Delayed launch for Caterham

Tuesday 28th January 2014

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Delayed launch for Caterham

Delayed launch for Caterham

Hours later than expected, Caterham's CT05 made its debut in Jerez with rookie driver Marcus Ericsson at the wheel.

Caterham had planned to launch their 2014 challenge at 8:45am in the Jerez pit lane but some "last minute issues" meant it wasn't until late in the afternoon that the car was unveiled.

Almost immediately new signing Ericsson ventured out to put the first lap on the new car.

Like many of its rivals, the CT05 features a finger pointing nose. But, like any of its rivals, the nose doesn't blend into the tip but is rather boxed off with the tip jutting out.

Explaining the new car, tech director Mark Smith said: "Despite the major rule changes introduced this season, our design philosophy was actually only slightly different to usual for a totally new car.

"We have still sought to maximise aero and mechanical performance within the regulations but there has been more emphasis than usual placed upon weight reduction and, bearing in mind how critical reliability will be this year, we have been slightly more conservative in the areas around the new power unit - cooling systems, exhausts, heat management etc.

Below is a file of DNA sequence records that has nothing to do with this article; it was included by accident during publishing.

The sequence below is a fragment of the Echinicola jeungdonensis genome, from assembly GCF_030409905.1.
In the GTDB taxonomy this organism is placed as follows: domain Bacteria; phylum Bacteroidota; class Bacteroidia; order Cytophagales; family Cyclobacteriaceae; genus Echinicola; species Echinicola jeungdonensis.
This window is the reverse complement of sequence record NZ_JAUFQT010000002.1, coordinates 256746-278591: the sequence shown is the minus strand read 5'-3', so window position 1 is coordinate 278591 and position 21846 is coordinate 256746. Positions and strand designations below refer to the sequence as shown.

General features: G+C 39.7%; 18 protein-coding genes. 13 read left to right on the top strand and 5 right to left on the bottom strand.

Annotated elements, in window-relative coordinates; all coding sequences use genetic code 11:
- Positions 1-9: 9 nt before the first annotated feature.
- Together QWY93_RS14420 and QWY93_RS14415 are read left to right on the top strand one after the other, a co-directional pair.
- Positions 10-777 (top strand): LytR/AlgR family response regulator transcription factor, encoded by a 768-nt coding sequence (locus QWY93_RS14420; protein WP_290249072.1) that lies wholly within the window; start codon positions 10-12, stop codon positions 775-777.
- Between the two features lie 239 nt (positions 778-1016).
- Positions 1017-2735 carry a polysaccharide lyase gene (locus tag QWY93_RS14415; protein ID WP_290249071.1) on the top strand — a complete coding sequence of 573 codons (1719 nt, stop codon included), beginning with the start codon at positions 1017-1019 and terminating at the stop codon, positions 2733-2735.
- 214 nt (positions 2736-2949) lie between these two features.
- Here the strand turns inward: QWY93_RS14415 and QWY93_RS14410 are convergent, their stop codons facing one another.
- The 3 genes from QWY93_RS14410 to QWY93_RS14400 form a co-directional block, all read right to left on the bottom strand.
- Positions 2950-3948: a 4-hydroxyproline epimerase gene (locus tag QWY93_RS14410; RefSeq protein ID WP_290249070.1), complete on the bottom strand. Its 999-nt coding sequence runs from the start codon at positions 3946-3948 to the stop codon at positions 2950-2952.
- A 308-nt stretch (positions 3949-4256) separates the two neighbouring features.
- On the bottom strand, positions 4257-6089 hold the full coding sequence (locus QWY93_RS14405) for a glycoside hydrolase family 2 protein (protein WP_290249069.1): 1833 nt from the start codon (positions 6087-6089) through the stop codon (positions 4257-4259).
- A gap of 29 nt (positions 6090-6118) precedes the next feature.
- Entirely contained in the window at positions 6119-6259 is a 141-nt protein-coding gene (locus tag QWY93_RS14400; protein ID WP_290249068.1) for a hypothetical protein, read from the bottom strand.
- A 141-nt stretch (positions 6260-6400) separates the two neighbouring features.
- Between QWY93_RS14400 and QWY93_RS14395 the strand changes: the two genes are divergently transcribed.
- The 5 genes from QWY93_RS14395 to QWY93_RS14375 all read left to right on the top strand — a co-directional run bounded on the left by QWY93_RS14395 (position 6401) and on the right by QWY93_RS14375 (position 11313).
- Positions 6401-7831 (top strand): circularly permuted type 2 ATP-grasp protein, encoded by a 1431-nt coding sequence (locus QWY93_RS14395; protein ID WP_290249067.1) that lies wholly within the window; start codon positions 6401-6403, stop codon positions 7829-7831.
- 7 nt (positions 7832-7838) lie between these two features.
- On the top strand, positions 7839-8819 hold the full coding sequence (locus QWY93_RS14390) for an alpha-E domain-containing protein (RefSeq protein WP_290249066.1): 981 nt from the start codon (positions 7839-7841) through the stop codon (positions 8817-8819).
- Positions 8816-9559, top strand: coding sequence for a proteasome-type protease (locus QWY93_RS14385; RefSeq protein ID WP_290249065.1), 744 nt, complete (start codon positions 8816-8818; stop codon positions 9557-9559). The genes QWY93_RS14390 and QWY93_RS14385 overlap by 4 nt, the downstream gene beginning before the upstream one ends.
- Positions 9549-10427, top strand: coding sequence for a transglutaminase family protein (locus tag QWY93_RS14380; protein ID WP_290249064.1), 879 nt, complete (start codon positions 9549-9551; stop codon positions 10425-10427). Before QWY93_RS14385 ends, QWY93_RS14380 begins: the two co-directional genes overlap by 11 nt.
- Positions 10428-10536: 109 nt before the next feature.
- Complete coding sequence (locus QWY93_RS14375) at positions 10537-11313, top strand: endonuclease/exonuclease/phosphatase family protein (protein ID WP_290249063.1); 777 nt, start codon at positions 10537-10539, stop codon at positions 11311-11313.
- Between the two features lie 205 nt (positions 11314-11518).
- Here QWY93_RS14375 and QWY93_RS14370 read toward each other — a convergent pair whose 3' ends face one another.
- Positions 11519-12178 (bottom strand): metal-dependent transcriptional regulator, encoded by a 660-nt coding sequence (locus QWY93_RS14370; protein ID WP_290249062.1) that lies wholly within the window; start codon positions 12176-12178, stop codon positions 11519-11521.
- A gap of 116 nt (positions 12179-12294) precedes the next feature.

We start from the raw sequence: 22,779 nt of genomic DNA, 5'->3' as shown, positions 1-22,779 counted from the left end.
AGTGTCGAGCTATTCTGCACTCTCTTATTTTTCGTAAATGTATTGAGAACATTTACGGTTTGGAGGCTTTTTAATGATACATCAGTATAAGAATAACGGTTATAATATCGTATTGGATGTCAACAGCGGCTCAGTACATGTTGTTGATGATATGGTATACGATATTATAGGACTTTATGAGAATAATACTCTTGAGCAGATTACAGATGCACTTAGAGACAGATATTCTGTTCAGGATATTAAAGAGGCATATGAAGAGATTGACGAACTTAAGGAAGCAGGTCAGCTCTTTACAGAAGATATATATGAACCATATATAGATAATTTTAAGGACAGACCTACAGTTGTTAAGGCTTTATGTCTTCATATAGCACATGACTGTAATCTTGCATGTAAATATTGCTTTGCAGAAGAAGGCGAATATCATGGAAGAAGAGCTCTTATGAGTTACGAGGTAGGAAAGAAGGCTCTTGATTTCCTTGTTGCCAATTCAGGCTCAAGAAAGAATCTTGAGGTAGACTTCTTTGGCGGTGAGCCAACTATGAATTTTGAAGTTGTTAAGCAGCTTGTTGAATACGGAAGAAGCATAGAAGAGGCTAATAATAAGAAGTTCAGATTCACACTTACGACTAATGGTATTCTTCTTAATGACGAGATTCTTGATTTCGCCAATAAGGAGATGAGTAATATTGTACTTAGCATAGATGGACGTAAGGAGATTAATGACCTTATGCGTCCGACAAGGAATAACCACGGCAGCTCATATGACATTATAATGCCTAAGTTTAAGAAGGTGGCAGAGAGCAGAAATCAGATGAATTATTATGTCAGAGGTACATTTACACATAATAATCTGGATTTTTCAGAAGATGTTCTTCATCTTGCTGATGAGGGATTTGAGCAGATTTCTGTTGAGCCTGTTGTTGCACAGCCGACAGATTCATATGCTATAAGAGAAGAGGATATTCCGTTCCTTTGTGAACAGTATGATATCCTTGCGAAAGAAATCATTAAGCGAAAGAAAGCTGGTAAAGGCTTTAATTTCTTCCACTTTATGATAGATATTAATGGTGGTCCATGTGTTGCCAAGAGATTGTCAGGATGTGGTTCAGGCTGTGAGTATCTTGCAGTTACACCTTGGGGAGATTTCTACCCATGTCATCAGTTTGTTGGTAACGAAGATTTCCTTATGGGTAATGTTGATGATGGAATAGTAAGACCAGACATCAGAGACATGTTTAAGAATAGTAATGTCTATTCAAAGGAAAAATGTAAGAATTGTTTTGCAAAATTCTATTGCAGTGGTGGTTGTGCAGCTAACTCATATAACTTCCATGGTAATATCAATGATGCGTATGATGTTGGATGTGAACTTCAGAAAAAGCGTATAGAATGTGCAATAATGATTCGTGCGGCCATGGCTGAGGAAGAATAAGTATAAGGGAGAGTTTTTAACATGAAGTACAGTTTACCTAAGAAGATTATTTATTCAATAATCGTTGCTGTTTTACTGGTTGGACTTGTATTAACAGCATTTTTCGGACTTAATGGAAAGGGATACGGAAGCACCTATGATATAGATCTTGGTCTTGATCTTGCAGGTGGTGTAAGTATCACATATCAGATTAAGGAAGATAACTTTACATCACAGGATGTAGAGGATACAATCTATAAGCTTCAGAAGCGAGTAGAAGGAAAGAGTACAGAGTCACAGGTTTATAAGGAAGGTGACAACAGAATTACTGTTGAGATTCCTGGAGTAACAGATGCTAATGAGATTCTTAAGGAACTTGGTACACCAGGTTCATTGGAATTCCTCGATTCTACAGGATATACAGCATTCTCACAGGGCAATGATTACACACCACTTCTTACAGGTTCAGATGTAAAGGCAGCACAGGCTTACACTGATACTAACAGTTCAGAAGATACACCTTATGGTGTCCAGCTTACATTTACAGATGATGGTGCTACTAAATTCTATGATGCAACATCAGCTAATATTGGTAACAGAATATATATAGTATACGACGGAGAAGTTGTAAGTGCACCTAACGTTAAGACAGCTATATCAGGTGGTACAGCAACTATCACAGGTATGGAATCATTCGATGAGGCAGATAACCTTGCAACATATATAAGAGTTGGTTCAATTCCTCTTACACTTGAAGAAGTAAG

"At the front of the car, the area that will obviously inspire most debate, we have focused a lot of effort on optimising flow structures around the nose, the front of the chassis and the reduced width front wing area, all in response to the 2014 regulation changes.

"However, the package we start testing with is by no means our definitive answer and we fully expect to evaluate alternative solutions throughout the course of 2014, particularly now our 60 per cent scale work has started in the TMG wind-tunnel in Cologne and our improved Dell / Intel HPC (High Performance Cluster) is coming on stream, significantly stepping up our CFD resource."

The nose, thoug, isn't the only adjustment from last season.

"Overall there were a number of other major areas the design team focused on - the front chassis height led us to opt for pullrod suspension which gives us the best solution from both a mechanical and aerodynamic perspective," Smith added.

"Another focus area was cooling - charge air cooler packaging has driven the cooling architecture and consequently the sidepod and rear-deck bodywork and, at the rear end of the car, our development has been driven by the removal of the beam wing, again as per 2014 regulations, and the exhaust 'blowing' effect we've seen in recent years

"This has created a challenge all teams will face, how to recover the rear load generated by those areas in previous seasons, and, again, something that will continue to develop throughout the season ahead."

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